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Angry misogyny is now the primary face of #GamerGate

#GamerGate supporters increasingly have their hands tied by the movement's most virulent members.
#GamerGate supporters increasingly have their hands tied by the movement's most virulent members.
Emily St. James was a senior correspondent for Vox, covering American identities. Before she joined Vox in 2014, she was the first TV editor of the A.V. Club.

Late last week, after she posted links to a meme making fun of the #GamerGate movement on Twitter, game designer Brianna Wu had her personal information shared among supporters of the movement. Coupled with the endless stream of harassing tweets she had received in the wake of the memes and several that threatened specific acts of violence, it was enough to drive Wu from her home.

Unfortunately, this has become par for the course for the loose-knit #GamerGate movement. Ostensibly, it's a community of gamers who are concerned about ethically problematic relationships between independent game developers and the journalists who write about them. But in practice, the movement has mostly been about deplorable harassment and intimidation of critics — usually women — who dare to disagree with them. It has becoming a misogynistic mob masquerading as a social movement.

There are plenty of well-meaning, intelligent, thoughtful people within the #GamerGate movement, people who might not understand how journalism works 100 percent of the time, but also certainly don't bear ill will toward women. But the way #GamerGate keeps devolving into an incoherent, misogynistic rabble means those voices get choked out. As such, the movement is impossible to take seriously anymore.

Loosely affiliated political movements

In the process of researching and writing my piece attempting to explain #GamerGate, I talked to many supporters of the movement. I was struck by two things, time and time again. The first was that they all had articulately delivered concerns about the state of games journalism. Those concerns might not have always been strictly practical, or might have stemmed from confusion about how journalists who cover a specific industry operate, but they were real and at least understandable. And every time I asked about how the movement could deal with the harassment of women, I was told the harassment needed to stop because it was both wrong and a distraction from the real issues the movement hoped to uncover.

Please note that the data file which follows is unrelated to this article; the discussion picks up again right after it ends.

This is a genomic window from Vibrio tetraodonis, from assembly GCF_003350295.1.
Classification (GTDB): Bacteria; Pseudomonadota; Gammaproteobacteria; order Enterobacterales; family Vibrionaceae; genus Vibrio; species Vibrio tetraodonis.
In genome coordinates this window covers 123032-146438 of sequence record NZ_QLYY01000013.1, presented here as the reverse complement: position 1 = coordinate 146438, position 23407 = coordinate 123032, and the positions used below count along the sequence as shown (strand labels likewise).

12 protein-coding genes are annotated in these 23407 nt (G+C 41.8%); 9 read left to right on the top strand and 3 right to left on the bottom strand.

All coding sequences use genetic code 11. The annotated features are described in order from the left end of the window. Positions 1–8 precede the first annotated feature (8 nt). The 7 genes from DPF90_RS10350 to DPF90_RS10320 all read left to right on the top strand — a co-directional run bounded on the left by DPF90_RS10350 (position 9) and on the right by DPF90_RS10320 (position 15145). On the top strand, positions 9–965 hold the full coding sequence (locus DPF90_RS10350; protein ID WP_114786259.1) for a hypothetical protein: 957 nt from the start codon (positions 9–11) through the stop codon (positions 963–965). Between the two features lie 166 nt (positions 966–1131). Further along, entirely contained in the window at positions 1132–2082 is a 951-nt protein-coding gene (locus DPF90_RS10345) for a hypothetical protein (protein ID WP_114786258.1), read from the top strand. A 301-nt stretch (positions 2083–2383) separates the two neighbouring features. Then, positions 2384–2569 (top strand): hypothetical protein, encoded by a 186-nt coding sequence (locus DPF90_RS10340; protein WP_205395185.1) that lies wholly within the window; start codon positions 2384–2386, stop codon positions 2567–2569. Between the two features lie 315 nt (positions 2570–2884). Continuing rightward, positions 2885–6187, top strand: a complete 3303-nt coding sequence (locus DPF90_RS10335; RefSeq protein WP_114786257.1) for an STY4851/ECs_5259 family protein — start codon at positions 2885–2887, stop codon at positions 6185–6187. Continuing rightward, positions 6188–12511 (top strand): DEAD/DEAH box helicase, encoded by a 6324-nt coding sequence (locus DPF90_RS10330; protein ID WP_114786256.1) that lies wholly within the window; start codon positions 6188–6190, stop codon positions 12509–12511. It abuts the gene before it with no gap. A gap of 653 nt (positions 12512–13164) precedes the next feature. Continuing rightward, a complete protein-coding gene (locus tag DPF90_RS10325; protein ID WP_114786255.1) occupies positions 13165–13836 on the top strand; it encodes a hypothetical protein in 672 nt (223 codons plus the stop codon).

But I also noticed something else — something that explains why the movement always seems to devolve into fury. No two people I talked to could tell me the same goals for what a #GamerGate victory might look like. Some just wanted conversation around these issues. Some wanted games journalism to adhere to a strict code of ethics. Still others wanted "objectivity" in reviews (whatever that would mean, in a writing format that's inherently biased).

That made #GamerGate a loosely affiliated political movement, and the struggle of loosely affiliated political movements throughout history is that they tend to become defined in public perception by their worst adherents. As such, no matter how well-meaning the #GamerGaters I talked to might be — indeed, no matter how well-meaning the majority of participants in the movement might be — it is now impossible to hear #GamerGate and not have the widespread harassment of women be one of the first things you think about.